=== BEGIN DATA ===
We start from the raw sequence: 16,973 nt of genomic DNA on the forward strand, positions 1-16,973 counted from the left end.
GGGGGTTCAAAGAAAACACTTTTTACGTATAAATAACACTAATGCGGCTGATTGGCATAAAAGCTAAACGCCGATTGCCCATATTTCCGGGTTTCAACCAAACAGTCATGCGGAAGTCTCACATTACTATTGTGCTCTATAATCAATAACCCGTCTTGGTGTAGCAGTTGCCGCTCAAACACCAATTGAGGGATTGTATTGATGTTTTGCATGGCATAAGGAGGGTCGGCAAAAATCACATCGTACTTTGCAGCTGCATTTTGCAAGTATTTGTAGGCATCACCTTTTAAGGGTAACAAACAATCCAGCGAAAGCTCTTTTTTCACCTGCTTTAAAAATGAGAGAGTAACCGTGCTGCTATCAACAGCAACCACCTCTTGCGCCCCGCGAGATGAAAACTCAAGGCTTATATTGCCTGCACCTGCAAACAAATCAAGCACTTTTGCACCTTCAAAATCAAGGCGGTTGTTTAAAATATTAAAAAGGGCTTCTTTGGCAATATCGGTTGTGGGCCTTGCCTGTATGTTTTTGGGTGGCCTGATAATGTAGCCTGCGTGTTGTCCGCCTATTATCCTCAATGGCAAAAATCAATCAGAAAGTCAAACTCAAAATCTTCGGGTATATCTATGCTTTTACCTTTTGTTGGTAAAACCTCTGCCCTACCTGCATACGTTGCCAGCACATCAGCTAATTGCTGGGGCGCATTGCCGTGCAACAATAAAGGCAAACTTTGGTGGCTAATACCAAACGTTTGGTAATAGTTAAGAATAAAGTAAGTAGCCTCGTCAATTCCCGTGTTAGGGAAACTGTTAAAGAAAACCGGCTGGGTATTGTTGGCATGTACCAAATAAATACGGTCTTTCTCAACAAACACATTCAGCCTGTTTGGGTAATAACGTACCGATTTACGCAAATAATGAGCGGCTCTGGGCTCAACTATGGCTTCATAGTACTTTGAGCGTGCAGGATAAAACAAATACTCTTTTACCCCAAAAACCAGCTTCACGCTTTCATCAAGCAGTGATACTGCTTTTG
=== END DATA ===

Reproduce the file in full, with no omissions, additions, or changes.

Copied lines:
We start from the raw sequence: 16,973 nt of genomic DNA on the forward strand, positions 1-16,973 counted from the left end.
GGGGGTTCAAAGAAAACACTTTTTACGTATAAATAACACTAATGCGGCTGATTGGCATAAAAGCTAAACGCCGATTGCCCATATTTCCGGGTTTCAACCAAACAGTCATGCGGAAGTCTCACATTACTATTGTGCTCTATAATCAATAACCCGTCTTGGTGTAGCAGTTGCCGCTCAAACACCAATTGAGGGATTGTATTGATGTTTTGCATGGCATAAGGAGGGTCGGCAAAAATCACATCGTACTTTGCAGCTGCATTTTGCAAGTATTTGTAGGCATCACCTTTTAAGGGTAACAAACAATCCAGCGAAAGCTCTTTTTTCACCTGCTTTAAAAATGAGAGAGTAACCGTGCTGCTATCAACAGCAACCACCTCTTGCGCCCCGCGAGATGAAAACTCAAGGCTTATATTGCCTGCACCTGCAAACAAATCAAGCACTTTTGCACCTTCAAAATCAAGGCGGTTGTTTAAAATATTAAAAAGGGCTTCTTTGGCAATATCGGTTGTGGGCCTTGCCTGTATGTTTTTGGGTGGCCTGATAATGTAGCCTGCGTGTTGTCCGCCTATTATCCTCAATGGCAAAAATCAATCAGAAAGTCAAACTCAAAATCTTCGGGTATATCTATGCTTTTACCTTTTGTTGGTAAAACCTCTGCCCTACCTGCATACGTTGCCAGCACATCAGCTAATTGCTGGGGCGCATTGCCGTGCAACAATAAAGGCAAACTTTGGTGGCTAATACCAAACGTTTGGTAATAGTTAAGAATAAAGTAAGTAGCCTCGTCAATTCCCGTGTTAGGGAAACTGTTAAAGAAAACCGGCTGGGTATTGTTGGCATGTACCAAATAAATACGGTCTTTCTCAACAAACACATTCAGCCTGTTTGGGTAATAACGTACCGATTTACGCAAATAATGAGCGGCTCTGGGCTCAACTATGGCTTCATAGTACTTTGAGCGTGCAGGATAAAACAAATACTCTTTTACCCCAAAAACCAGCTTCACGCTTTCATCAAGCAGTGATACTGCTTTTG